CEO's with multi million dollar bonuses seem to feel the best way to fix a company is to lay off 29,000 employees, perhaps they should start by cutting their own salaries and eliminate excutive bonuses and keep the people doing the real work around.
Re: #5--the days where HP employees were their "most valuable asset" are decades in the past; the only people that go to HP now are those looking for a cush cubicle job where they can get lost in the bureaucracy and byzantine org structure until they retire. As I've said elsewhere, the innovative areas of the company left a long time ago (e.g. Agilent); what's left is dross.
People forget that HP is really HP, DEC, and COMPAQ.. they've been cannibalizing decades of technology for the last decade; and now, they're out of left-overs. The execs have left behind a hollow shell of technology while making off with millions.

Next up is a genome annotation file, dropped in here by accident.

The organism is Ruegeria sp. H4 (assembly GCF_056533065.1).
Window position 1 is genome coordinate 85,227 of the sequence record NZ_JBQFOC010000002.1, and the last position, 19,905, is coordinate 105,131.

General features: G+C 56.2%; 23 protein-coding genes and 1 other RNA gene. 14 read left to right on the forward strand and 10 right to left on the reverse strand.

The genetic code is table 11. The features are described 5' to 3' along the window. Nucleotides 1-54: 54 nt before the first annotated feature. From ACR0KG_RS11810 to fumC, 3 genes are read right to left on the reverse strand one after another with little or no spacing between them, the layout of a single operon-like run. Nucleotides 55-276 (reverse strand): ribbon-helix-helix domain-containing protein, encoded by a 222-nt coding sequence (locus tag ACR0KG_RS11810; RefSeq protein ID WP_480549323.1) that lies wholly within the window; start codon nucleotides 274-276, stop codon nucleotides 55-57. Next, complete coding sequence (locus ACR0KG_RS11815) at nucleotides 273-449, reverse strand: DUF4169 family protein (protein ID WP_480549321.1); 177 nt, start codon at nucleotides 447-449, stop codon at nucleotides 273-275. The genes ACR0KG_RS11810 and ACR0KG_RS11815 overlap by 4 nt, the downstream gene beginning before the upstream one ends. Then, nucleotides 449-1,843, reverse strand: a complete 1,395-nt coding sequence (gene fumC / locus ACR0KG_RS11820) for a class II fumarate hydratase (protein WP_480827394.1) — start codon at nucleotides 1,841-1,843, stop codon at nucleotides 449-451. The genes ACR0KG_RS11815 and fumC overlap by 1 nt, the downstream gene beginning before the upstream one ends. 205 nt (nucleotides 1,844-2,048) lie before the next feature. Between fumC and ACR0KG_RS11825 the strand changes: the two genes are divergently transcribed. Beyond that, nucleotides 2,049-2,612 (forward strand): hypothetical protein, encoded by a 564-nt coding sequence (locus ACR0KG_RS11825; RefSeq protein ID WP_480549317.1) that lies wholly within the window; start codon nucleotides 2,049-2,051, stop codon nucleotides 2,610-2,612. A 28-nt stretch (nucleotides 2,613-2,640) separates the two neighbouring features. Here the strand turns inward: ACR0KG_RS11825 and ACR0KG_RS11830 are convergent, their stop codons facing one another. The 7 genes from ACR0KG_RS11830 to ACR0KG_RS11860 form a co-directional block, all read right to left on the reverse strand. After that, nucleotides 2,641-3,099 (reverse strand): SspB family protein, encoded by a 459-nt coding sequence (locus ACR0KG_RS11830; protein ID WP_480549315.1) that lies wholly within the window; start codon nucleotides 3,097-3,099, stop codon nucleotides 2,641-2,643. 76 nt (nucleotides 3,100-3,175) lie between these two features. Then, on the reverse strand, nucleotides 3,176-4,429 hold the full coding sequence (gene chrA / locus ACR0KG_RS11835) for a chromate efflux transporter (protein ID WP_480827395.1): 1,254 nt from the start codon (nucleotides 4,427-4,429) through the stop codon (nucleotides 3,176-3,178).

Products: HP ProLiant DL Servers, HP ProLiant ML Servers, HP ProLiant BL Server Blades, HP ProLiant SL Servers Description: Notice: ProLiant Servers - HP Service Pack for ProLiant 2011.09.0 Is Available Beginning on October 5, 2011
In this whitepaper titled, "Advantages of Dell PowerEdge 2950 Two Socket Servers over Hewlett-Packard Proliant DL 585 G2 Four Socket Servers for Virtualization", Dell attempts to showcase and compare the advantages of moving to a two socket Dell PowerEdge 2950 over the competitor four socket Proliant DL585 from HP.
Obviously, I read this whitepaper already knowing what the conclusion would be. Afterall, it was written by Dell. I knew the paper would be written based on fact, but the fact of the matter is had the conclusions drawn all been in favor of the HP over the Dell, I suspect that the test would have ended there without a paper being written up and distributed.
Nonetheless, this 16 page paper was a good read. For the most part, I liked the way the tests were developed and implemented.
The paper states: